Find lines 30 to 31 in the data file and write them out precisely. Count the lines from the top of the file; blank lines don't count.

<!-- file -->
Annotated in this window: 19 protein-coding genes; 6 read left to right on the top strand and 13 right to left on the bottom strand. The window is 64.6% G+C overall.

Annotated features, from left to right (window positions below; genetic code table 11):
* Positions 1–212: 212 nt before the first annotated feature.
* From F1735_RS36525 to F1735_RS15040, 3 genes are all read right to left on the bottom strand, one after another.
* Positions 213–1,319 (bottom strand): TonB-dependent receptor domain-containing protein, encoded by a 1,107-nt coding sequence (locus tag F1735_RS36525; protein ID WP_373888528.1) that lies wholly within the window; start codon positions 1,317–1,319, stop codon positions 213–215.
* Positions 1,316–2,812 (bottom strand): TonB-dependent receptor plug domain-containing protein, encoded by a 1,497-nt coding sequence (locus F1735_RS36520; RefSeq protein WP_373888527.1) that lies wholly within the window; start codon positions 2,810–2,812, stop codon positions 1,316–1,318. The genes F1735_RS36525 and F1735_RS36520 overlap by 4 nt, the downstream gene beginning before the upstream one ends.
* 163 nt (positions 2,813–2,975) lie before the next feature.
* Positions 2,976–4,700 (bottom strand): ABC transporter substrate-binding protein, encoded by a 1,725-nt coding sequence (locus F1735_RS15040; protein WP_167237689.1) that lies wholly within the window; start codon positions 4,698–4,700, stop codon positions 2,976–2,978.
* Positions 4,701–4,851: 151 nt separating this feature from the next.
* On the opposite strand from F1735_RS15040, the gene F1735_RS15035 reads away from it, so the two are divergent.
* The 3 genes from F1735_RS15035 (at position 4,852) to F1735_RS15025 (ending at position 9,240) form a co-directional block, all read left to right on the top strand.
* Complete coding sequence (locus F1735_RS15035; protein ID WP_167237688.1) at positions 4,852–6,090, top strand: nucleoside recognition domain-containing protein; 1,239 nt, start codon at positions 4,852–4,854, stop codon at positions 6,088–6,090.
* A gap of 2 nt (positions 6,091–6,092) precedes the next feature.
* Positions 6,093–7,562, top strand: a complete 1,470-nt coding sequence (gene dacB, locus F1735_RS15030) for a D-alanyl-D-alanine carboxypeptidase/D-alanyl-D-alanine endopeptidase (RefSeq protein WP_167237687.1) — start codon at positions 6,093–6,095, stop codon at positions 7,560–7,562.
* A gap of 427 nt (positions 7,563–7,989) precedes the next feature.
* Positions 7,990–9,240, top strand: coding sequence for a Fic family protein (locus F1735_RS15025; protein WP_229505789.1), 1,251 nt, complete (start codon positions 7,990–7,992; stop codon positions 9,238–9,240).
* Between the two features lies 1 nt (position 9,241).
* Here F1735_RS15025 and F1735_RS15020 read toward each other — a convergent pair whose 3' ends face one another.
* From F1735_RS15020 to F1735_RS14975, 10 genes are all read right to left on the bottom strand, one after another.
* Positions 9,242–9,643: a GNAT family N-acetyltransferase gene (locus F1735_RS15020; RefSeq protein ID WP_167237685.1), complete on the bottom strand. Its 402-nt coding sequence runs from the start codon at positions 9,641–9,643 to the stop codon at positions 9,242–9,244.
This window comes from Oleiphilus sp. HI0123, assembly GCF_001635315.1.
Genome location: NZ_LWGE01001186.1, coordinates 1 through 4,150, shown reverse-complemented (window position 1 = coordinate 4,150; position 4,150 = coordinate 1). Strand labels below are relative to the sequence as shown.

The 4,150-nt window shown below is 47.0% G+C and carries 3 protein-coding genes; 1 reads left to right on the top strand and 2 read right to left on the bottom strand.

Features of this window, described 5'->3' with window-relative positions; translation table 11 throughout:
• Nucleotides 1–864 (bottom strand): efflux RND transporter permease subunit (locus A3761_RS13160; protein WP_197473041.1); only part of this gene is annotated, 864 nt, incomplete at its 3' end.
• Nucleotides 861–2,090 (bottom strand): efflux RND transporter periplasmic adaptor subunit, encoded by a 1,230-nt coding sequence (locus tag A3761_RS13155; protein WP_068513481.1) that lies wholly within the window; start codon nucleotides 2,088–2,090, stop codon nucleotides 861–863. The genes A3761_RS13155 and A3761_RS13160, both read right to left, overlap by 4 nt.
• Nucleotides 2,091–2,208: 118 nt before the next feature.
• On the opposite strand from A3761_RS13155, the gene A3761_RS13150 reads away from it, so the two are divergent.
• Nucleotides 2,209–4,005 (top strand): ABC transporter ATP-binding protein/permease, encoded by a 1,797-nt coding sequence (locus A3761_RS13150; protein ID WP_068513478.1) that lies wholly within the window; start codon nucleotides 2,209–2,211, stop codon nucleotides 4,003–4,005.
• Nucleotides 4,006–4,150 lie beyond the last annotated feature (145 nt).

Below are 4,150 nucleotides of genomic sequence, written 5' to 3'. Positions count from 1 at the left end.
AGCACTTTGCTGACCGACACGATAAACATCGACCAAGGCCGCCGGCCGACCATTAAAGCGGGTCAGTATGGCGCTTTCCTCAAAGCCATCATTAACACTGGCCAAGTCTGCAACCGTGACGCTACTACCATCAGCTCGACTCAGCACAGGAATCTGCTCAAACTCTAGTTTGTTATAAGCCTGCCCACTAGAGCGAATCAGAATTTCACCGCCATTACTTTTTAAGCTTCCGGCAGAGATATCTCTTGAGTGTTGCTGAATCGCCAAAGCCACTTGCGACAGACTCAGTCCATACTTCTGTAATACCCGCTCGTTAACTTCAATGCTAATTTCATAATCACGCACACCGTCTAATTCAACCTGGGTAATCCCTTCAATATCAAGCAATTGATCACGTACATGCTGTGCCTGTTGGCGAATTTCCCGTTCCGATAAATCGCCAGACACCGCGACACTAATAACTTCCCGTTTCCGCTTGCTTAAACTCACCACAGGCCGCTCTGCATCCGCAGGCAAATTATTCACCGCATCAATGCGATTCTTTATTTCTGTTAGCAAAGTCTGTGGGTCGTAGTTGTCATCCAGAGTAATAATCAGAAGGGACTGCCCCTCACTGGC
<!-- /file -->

• Nucleotides 4,006–4,150 lie beyond the last annotated feature (145 nt).

Below are 4,150 nucleotides of genomic sequence, written 5' to 3'. Positions count from 1 at the left end.